In my first foray into the UK, a two-week nature conservation course in the Scottish Highlands, I was met with a rather surprising activity: bracken-bashing. This aptly-named formal conservation method involved taking a large stick or rod and literally beating the plants, chopping them down as near to the ground as possible. In contrast with other more peaceful activities, such as re-planting seedlings, this violent act seemed to go against the principle of loving and caring for nature. In fact, though, conservation is often about removing or controlling the spread of what doesn’t belong as much as it is about preserving native species.
Species have native habitats and ranges in which they survive and flourish, but with the exponential increase in travel and trade, human activity has provided a vector for transporting them beyond their natural confines. This may take the form of a plant seed carried by a rat on board a transatlantic liner which would normally not find its way across the ocean. Equally, however, the introduction can be intentional, as often occurred with explorers bringing back exotic plants to Europe from their travels to the Far East or South America in the 18th and 19th centuries. In cases where such ‘new’ species become established in their new location, especially those whose introduction cannot be precisely traced, it is difficult to draw the line to distinguish the original native species from those initially considered outsiders to the region. In Europe, almost two thirds of currently established plant species were initially introduced for agricultural or ornamental purposes.
Pest problems in the UK
Bracken (Pteridium aquilinum)
Invasive plant species can be economically as well as environmentally detrimental. In the case of bracken, it outcompetes heather and other native plants, altering ecosystems and reducing biodiversity by taking over entire areas. It is also toxic to several grazing animals, including sheep and cattle, and provides a habitat for sheep ticks which carry Lyme Disease. It can even cause damage to built structures and ancient monuments with the spread of its subsurface root networks. The extent of detriment caused by the uncontrolled spread of bracken has driven the establishment of specialised organisations, such as the Bracken Control Group, as well as government initiatives, such as the Bracken Management Programme for Habitat Enhancement in Scotland.
Tree of Heaven (Ailanthus altissima)
Another invasive plant causing problems in the UK is the tree of heaven. Originally brought over from its native habitat in China in the mid-1700s, it is now commonplace to find it in parks and lining streets. Similarly to bracken, it outcompetes other plants, and can also cause architectural damage. It produces toxins which prevent other species from growing in its immediate area, with a one-up on bracken by having a nasty smell as an additional charm. It also claims the title of the fastest-spreading invasive plant in the country. Other plants can be more directly harmful to humans, such as giant hogweed, whose sap causes skin lesions upon contact.
Costs and Policy Challenges
Although it is obvious that invasive plant species cause inconvenience and ecological damage, putting figures to such a problem indicates its severity. Costs of impacts and associated management can be immense, with figures reaching £1.8bn in the UK. It is estimated that these come to a total of over €3.7bn each year in Europe. Formulating policy to manage invasive plants is particularly challenging as international and cross-border co-ordination is often required to control each step along the invasion pathway, comprising the introduction, survival, establishment and eventual invasion by the new species. Moreover, the time lag between the introduction of an alien plant species and its emergence as a pest makes it difficult to nip the process in the bud. The Forest Stewardship Council and Convention on Biological Diversity both recognise the importance of tackling this issue and present efforts to do so.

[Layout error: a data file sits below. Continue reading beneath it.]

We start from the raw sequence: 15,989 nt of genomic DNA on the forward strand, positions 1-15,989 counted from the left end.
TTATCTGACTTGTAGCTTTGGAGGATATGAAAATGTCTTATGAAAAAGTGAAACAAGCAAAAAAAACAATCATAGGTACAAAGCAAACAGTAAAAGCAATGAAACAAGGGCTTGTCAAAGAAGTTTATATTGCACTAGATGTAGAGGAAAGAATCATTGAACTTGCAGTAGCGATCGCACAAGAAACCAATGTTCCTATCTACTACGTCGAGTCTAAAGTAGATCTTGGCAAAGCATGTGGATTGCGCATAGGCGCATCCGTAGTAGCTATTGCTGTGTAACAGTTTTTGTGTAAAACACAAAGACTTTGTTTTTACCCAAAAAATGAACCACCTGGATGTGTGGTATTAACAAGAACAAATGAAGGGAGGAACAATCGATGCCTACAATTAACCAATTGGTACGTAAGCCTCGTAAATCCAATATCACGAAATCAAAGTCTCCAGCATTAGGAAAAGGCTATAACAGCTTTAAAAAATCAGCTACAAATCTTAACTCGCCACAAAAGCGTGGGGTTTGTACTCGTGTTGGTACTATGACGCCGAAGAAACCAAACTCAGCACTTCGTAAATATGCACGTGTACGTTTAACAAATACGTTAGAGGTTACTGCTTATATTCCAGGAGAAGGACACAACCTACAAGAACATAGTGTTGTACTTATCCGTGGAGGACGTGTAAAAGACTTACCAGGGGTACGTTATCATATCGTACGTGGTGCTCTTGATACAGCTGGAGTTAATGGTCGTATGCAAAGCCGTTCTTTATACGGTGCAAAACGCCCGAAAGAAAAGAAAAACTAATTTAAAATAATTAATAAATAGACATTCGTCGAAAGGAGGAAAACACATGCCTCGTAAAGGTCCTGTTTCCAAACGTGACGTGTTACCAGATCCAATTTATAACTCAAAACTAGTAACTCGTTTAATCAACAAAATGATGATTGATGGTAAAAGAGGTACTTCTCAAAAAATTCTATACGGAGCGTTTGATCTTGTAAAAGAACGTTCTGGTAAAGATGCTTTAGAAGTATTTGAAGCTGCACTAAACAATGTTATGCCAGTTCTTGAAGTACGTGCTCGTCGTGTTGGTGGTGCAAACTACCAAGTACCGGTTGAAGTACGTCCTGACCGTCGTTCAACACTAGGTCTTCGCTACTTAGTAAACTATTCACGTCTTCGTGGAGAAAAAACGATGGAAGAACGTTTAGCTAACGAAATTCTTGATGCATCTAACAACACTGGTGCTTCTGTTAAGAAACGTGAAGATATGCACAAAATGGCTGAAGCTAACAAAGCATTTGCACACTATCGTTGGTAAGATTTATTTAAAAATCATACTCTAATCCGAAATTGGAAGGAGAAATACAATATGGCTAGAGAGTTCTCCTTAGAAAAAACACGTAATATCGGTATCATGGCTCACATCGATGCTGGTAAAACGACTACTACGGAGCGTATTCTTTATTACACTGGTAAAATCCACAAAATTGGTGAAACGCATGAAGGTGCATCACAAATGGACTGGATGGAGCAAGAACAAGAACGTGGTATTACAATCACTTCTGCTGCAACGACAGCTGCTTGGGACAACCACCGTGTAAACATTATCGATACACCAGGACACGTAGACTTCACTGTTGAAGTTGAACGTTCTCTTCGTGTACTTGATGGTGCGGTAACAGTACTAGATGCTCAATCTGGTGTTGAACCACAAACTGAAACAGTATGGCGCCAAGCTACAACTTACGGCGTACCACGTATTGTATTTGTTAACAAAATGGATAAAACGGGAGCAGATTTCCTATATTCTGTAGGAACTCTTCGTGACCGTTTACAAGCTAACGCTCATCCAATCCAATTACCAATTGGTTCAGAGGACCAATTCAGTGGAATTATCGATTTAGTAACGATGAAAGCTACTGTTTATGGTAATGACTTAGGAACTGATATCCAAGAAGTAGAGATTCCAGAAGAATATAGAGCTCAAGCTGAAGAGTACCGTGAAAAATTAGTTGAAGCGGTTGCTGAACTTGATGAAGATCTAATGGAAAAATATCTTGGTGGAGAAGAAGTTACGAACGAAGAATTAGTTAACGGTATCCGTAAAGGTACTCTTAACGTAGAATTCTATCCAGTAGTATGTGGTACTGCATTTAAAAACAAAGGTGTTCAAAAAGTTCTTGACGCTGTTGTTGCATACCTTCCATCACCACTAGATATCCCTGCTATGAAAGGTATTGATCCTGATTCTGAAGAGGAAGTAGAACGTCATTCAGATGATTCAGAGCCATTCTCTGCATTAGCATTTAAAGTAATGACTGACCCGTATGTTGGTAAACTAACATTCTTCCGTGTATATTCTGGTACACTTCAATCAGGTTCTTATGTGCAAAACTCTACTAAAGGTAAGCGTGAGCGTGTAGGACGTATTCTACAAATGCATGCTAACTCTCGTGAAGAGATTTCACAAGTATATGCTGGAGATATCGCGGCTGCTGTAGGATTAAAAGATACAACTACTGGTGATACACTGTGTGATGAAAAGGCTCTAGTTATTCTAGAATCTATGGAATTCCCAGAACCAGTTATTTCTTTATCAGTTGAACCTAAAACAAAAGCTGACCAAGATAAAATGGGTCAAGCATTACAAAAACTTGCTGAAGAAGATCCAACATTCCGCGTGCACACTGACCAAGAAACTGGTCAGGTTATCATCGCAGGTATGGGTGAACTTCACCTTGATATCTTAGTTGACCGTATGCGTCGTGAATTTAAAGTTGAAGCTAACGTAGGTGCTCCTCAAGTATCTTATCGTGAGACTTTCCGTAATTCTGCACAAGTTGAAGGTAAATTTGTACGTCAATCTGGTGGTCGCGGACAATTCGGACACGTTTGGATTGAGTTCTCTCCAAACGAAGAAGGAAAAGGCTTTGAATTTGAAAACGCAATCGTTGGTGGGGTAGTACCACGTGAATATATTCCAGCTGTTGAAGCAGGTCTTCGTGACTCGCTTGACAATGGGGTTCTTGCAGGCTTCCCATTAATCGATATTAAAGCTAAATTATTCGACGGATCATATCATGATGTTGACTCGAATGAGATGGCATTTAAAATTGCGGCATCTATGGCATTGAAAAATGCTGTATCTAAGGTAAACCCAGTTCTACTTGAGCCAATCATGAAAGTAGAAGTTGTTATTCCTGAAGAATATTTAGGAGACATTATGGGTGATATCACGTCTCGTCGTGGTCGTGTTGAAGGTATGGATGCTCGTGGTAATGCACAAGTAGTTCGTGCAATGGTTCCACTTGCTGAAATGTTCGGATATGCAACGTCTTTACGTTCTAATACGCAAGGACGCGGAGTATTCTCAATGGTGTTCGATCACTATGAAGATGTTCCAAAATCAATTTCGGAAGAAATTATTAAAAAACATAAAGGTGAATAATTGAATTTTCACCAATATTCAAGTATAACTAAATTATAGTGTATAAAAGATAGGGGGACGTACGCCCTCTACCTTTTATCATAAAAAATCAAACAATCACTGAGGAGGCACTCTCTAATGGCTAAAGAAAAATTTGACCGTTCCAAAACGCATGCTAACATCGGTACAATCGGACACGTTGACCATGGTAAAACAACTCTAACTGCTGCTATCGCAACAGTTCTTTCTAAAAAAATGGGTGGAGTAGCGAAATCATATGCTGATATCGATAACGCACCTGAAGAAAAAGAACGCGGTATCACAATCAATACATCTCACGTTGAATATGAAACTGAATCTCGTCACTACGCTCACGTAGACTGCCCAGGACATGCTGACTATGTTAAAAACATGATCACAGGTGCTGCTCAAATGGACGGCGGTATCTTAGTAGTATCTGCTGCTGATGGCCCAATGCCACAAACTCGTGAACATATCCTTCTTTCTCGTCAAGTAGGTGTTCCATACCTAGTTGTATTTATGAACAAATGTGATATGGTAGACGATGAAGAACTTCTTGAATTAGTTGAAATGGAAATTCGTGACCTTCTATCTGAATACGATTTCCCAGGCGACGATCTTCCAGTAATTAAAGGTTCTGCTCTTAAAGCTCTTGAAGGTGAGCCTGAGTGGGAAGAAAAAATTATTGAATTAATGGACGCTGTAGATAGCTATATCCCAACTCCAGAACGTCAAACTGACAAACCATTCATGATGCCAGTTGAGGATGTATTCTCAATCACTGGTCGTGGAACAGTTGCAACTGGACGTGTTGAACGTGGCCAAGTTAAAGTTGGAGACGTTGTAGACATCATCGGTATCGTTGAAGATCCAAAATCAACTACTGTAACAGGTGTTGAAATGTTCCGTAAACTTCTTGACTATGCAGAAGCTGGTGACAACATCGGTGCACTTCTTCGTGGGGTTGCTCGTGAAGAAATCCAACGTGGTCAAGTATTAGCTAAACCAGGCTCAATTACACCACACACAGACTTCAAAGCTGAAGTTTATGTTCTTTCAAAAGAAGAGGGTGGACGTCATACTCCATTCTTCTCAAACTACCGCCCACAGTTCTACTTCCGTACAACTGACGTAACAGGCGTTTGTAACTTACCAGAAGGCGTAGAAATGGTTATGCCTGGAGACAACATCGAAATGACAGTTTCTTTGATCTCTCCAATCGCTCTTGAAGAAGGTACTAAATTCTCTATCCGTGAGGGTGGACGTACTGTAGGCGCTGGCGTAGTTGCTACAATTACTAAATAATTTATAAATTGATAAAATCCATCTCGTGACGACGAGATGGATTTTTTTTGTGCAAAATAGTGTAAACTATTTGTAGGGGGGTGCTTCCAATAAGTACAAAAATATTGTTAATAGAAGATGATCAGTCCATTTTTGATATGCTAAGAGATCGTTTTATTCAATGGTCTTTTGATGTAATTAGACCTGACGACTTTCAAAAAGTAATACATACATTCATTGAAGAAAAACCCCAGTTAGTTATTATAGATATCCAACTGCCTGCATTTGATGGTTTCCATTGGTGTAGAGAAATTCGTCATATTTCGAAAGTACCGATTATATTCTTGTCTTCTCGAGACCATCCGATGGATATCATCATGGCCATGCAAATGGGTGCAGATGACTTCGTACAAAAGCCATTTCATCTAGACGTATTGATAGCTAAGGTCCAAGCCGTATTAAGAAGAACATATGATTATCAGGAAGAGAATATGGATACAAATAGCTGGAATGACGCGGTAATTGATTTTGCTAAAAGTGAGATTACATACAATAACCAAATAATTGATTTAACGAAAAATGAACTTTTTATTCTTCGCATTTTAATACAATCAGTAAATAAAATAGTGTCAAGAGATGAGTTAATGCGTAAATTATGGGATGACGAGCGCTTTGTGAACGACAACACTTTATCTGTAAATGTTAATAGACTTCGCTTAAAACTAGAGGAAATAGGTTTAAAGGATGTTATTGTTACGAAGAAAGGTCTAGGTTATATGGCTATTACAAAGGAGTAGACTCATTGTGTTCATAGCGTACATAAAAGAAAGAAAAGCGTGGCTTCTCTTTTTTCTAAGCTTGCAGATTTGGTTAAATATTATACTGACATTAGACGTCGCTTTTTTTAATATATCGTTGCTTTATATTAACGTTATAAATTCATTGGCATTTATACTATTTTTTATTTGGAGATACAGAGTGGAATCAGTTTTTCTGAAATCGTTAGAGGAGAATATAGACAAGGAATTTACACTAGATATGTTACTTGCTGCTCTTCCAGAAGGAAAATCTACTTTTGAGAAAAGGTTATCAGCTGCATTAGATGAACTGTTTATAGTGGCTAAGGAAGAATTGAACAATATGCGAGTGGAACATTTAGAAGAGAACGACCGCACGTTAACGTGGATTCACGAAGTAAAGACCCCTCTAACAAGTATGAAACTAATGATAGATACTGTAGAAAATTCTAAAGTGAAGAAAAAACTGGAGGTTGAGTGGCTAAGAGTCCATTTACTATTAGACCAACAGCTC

The Tens Rule
Fortunately, not all plant species introduced to a new habitat manage to survive, let alone become established and invasive. It is generally accepted that of all species introduced to the UK, 10% become established, and 10% of these become invasive. In other words, for every 100 plants introduced, only one becomes a pest. This is known as the tens rule, originating from a paper written for the Ecology journal in 1996. For animals, probabilities of becoming pests are usually higher.
When we decide to go out into the wilderness to soak up some good, pure, untouched nature, it is worth considering that actually not all species present may be natives. Neither are the trees of heaven (or hell) lining the streets. Indeed, ecology and the environment have always been subject to change, adapting and evolving accordingly. If you do, however, find yourself sweating and swearing with blistered hands from bashing bracken at any point if your life, feel free to vent about the need for better pest control. If you are even more unlucky to be covered in welts from giant hogweed, do not hesitate to blame the intrepid explorers who thought it a good idea to bring it back home.
Alexia Karageorgis has an interest in exploring human relations to environmental issues. She graduated from the University of Oxford with a Geography BA, and after several nature conservation volunteering escapades, she decided to revert back to the student life. She is currently following the Science Communication and Public Engagement MSc at the University of Edinburgh while nurturing her new interest in British Sign Language.